Ship Speed Limit Again Proposed to Aid Endangered Whales
WASHINGTON, DC, August 26, 2008 (ENS) – Large ships traveling along the east coast of the United States would have to slow to 10 knots in designated areas used by endangered North Atlantic right whales under a federal government proposal issued Tuesday.
The National Oceanic and Atmospheric Administration said the final environmental impact statement for the Ship Strike Reduction Rule issued by the NOAA Fisheries Service aims to limit the number of the endangered whales injured or killed by collisions with large ships.
The final EIS contains six alternatives, including NOAA’s preferred alternative that would require a vessel speed restriction of 10 knots or less in areas along the U.S. east coast where the whales migrate, feed and bear their young.
The agency’s preferred alternative also includes a five year sunset provision to allow for further consideration of ongoing scientific research.
“NOAA is looking forward to taking a significant step in our efforts to protect right whales,” said NOAA Administrator Conrad C. Lautenbacher, Jr. “Our scientific analysis shows that a 10-knot speed limit in critical areas will significantly reduce the threat to these endangered marine mammals.”
Until September 29, the agency is accepting public comment on the EIS, which is one of the final steps in the process of implementing a final rule.
Two of the approximately 300 North Atlantic
right whales that survived the centuries
of commercial whaling. (Photo courtesy
Whale conservationists lost no time in criticizing NOAA’s preferred alternative.
Vicki Cornish, vice president for marine wildlife conservation with the Ocean Conservancy, said in a statement Tuesday, “The measures outlined in the preferred alternative represent a weakening of the regulations proposed by the Bush administration.
“Of primary concern is the government’s plan to have final regulations go away after five years unless additional rulemaking is completed. This ‘sunset provision’ would come at a time when shipping traffic is expected to dramatically increase on the East Coast,” Cornish said.
Conservationists and government scientists agree on one thing – there are only about 300 North Atlantic right whales remaining and they are among the most endangered whales in the world. The are not now the target of whale hunters due to a global moratorium on commercial whaling imposed by the International Whaling Commission in 1986.
Slow moving right whales are highly vulnerable to ship collisions, since their migration route crosses major east coast shipping lanes.
NOAA’s proposed speed limit of 10-knots, approximately 11.5 miles per hour, would apply to right whale feeding grounds along the coast in the northeastern United States and to calving grounds near the southeastern United States, where the whales spend most of their time.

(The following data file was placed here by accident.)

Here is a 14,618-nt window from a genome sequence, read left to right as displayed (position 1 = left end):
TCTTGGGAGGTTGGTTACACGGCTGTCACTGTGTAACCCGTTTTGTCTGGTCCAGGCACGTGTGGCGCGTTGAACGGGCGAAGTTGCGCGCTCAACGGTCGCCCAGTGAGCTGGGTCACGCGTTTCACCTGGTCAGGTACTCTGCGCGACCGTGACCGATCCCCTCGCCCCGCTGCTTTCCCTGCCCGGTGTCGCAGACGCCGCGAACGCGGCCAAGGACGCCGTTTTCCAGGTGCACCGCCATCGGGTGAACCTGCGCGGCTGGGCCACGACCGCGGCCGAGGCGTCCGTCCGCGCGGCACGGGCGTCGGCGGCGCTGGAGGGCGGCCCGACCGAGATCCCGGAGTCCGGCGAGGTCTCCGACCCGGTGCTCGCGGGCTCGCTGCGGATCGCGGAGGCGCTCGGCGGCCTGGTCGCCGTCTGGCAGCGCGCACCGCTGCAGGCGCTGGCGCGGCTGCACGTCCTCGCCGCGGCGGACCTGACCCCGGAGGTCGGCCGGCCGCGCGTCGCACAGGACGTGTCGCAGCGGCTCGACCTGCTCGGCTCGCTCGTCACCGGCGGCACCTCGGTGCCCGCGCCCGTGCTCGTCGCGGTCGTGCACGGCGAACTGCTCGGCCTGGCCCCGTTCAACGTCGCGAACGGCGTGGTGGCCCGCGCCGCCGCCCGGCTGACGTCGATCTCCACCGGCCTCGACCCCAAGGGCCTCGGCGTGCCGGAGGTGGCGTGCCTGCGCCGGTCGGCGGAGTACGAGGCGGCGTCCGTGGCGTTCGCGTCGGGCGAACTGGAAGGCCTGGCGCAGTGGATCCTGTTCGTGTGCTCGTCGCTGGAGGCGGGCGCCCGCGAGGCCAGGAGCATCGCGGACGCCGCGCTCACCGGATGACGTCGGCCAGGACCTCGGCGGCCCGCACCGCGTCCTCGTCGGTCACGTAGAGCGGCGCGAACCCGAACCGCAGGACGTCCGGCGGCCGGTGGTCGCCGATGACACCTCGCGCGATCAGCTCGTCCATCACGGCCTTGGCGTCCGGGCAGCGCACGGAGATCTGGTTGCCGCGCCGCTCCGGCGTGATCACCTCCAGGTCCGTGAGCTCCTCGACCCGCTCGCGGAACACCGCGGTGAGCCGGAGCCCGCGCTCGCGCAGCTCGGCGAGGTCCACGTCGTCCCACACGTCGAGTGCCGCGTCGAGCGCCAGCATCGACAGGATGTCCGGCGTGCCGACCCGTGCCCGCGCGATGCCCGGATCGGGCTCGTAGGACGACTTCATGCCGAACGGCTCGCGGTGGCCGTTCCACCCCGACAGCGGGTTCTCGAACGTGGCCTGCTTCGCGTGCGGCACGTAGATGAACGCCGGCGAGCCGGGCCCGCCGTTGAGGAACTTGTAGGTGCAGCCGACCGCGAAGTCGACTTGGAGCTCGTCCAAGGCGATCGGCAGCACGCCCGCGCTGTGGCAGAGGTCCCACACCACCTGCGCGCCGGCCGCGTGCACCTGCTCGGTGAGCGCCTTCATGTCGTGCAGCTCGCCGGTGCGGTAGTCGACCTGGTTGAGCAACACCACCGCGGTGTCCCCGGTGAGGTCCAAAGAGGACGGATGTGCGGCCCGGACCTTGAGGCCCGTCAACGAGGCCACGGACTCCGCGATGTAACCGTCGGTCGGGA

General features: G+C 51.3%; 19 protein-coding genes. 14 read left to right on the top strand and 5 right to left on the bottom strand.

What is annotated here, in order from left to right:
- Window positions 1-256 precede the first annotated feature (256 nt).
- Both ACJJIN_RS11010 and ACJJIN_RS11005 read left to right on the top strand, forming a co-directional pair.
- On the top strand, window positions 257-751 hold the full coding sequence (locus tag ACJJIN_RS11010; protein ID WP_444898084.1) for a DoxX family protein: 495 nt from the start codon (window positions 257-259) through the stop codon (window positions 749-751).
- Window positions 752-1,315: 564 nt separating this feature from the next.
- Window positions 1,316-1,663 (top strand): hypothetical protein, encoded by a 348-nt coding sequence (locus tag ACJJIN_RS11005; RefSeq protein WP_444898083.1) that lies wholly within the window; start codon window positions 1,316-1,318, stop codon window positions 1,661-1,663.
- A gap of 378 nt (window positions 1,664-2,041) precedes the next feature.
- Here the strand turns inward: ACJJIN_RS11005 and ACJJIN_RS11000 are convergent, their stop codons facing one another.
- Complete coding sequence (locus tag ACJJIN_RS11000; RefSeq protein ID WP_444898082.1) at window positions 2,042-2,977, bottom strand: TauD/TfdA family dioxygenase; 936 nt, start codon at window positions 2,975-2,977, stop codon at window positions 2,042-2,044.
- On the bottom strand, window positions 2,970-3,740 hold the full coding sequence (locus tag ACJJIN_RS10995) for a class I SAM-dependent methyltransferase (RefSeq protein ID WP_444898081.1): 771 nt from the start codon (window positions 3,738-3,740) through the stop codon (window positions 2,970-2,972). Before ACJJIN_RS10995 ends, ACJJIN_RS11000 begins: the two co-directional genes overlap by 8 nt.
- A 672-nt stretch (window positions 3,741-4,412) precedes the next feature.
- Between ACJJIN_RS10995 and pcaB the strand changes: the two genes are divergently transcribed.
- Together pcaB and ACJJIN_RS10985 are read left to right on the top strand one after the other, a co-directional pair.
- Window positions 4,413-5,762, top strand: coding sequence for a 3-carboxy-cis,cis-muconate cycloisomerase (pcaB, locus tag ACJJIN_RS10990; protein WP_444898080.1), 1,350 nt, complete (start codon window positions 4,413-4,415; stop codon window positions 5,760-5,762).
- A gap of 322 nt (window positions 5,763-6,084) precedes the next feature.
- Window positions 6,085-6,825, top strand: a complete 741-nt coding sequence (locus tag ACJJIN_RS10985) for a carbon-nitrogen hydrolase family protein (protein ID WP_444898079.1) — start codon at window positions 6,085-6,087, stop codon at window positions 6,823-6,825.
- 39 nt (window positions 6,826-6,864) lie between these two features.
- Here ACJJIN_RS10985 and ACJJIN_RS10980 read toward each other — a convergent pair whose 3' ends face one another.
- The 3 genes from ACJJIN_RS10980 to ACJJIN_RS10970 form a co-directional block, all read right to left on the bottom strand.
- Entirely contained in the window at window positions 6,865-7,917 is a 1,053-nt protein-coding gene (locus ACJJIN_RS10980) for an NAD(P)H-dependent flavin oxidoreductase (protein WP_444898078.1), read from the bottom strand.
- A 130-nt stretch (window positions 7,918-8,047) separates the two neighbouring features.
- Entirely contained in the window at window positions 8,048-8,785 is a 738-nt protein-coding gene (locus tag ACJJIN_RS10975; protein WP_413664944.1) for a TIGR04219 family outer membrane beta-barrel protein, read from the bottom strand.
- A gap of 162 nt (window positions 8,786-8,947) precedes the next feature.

In the mid-Atlantic area where right whales migrate, the 10-knot speed restrictions would extend out to 20 nautical miles around the major ports. This provision reduces the distance from the 30 miles from shore NOAA originally proposed after the World Shipping Council objected.
NOAA’s Fisheries Service researchers report that 83 percent of right whale sightings in the mid-Atlantic were within 20 nautical miles of shore, NOAA said Tuesday.
The preferred alternative also would establish temporary voluntary speed limits in other areas when an aggregation of three or more right whales is confirmed.
The World Shipping Council has lobbied the Bush administration to refrain from imposing a speed limit, saying, “Large commercial ships are not a primary cause of unnatural mortality of Atlantic right whales.”
NOAA first proposed the 10 knot speed limit for shipping along the eastern seaboard on June 26, 2006. But since that public comment period ended in October 2006, the plan has been stalled by the White House Office of Management and Budget long past the normal 90 day review period.
“The industry is not opposing all regulation,” the WSC says in a policy statement on its website, “only those parts of the proposed regulation where the scientific justification is lacking.”
“The industry’s objection is that there is no scientific basis in the record of this rulemaking for imposing a 10-knot speed restriction within 30 nautical miles (nm) of East Coast ports in the entire mid-Atlantic range from New York to Savannah, Georgia. This is the coastal range where the science is the weakest and the economic impact is the greatest,” the WSC says.
“The bottom line is that this critically endangered species needs our help,” said NOAA Administrator Lautenbacher. “The preferred alternative is a balanced approach grounded in science that would significantly enhance our ability to protect right whales, but it would also take into account concerns about the safety of ship crews and the impact on an important segment of our economy.”
But Cornish is not satisfied with the balance of NOAA’s preferred alternative, in part because it is not the final rule.
“The environmental impact statement provides a preview of the measures that will be in the final regulations for the shipping industry to follow, but it does not tell us when the final regulations will actually be published,” she said. “Until the final rule is published, there continues to be no protections in place for right whales.”
“While the Bush administration has stalled the rule for well over a year, at least two endangered North Atlantic right whales have been struck by ships,” said Cornish, “yet still today, we continue to wait for final regulations to protect an endangered species from its greatest threat.”
To read and comment on the final environmental impact statement for the Ship Strike Reduction Rule, click here [www.nmfs.noaa.gov].